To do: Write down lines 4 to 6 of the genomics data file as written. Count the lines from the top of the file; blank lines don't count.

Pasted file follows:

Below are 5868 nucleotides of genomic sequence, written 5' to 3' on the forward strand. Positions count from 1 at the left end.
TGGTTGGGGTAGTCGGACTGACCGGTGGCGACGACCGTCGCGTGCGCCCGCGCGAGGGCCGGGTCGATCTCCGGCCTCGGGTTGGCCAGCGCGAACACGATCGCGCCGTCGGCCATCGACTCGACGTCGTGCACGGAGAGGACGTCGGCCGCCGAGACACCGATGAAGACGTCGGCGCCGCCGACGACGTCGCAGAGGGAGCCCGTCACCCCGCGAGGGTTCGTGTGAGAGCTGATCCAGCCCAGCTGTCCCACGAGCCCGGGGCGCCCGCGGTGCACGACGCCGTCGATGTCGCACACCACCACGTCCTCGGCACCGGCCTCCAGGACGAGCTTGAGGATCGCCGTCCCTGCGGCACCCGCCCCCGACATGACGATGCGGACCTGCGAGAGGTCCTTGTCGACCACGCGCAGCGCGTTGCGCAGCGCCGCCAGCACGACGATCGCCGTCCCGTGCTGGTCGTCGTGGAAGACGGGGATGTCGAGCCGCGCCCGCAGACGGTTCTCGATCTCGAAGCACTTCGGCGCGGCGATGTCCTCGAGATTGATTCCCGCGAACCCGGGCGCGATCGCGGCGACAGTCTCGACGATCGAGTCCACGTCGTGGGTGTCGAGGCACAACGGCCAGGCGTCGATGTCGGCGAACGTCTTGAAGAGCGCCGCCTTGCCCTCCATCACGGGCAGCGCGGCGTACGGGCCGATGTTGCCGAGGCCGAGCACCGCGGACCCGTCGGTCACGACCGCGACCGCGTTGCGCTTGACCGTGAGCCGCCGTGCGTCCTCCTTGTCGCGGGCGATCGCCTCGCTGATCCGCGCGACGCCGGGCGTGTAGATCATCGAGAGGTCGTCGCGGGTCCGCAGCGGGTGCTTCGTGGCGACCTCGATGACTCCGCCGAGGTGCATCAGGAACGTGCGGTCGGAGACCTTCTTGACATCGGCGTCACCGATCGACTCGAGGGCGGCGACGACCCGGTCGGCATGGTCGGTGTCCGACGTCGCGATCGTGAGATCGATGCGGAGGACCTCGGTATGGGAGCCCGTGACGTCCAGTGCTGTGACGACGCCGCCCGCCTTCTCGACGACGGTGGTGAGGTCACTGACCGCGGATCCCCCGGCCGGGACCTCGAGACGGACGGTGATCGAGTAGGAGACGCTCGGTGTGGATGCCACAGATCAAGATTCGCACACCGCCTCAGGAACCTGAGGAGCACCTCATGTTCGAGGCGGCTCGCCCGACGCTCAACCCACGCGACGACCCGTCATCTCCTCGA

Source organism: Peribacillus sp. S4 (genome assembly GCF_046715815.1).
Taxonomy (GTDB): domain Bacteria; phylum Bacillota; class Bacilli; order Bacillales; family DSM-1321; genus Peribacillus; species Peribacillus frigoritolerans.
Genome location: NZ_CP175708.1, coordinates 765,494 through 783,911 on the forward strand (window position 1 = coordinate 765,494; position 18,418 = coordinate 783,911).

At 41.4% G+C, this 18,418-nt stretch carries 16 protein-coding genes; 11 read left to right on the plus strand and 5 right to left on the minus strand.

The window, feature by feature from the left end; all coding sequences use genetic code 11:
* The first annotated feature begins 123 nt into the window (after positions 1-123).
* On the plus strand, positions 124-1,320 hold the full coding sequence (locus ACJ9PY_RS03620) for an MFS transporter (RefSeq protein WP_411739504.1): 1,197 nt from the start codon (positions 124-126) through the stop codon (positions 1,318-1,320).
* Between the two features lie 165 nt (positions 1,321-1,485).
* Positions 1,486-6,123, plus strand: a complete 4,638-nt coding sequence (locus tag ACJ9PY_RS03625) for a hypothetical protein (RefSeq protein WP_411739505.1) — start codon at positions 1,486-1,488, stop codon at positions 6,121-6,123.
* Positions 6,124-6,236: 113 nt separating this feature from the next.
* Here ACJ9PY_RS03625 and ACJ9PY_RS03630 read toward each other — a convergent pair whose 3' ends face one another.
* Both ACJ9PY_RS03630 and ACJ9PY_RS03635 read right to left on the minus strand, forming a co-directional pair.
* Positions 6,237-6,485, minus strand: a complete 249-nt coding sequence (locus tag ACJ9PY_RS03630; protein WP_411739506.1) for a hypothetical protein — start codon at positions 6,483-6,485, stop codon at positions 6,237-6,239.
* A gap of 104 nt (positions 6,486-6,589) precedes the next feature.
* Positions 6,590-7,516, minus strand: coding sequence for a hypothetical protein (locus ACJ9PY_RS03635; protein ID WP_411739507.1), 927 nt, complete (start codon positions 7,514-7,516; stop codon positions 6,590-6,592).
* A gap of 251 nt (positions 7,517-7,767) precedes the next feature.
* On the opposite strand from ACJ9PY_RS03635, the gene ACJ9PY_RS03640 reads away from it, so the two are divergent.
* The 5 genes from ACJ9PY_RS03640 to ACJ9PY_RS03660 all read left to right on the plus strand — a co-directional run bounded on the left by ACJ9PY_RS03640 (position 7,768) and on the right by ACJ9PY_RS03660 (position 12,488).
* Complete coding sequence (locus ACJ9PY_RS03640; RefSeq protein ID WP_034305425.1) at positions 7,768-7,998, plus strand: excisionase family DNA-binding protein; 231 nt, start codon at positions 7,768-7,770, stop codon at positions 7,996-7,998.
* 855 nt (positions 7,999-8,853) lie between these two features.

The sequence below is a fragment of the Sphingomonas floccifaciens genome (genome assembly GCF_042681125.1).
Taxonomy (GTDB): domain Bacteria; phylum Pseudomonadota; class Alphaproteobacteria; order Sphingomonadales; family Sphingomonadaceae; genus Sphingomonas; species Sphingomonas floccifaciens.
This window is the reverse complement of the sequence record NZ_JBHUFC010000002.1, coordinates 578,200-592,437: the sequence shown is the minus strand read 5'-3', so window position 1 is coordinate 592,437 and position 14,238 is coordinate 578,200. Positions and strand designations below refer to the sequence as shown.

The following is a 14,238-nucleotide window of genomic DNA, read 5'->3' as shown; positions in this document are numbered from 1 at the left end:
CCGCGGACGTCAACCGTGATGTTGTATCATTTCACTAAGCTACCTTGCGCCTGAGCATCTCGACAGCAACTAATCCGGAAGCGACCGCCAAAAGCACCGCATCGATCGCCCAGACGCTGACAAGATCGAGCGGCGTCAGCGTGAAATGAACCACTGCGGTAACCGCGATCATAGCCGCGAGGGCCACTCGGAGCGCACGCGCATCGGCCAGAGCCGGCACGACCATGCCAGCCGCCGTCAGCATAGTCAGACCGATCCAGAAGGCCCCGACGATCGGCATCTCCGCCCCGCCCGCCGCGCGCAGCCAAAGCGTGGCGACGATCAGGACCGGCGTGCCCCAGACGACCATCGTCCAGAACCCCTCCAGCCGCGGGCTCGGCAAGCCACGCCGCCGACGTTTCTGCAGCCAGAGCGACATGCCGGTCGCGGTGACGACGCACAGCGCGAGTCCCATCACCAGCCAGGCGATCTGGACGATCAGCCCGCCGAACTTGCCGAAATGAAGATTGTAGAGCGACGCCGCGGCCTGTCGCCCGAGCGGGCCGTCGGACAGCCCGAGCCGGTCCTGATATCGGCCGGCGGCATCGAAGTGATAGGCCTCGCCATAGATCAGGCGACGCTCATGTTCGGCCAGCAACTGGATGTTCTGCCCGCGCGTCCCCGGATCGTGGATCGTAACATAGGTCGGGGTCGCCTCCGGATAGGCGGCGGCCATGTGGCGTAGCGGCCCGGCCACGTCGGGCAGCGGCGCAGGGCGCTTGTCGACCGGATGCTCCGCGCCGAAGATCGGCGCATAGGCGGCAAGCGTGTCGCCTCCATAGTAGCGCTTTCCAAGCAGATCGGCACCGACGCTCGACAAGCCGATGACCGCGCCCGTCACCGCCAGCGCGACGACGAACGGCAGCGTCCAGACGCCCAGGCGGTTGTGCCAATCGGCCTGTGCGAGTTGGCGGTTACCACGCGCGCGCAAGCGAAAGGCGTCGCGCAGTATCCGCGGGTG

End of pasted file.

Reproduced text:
Taxonomy (GTDB): domain Bacteria; phylum Bacillota; class Bacilli; order Bacillales; family DSM-1321; genus Peribacillus; species Peribacillus frigoritolerans.
Genome location: NZ_CP175708.1, coordinates 765,494 through 783,911 on the forward strand (window position 1 = coordinate 765,494; position 18,418 = coordinate 783,911).

At 41.4% G+C, this 18,418-nt stretch carries 16 protein-coding genes; 11 read left to right on the plus strand and 5 right to left on the minus strand.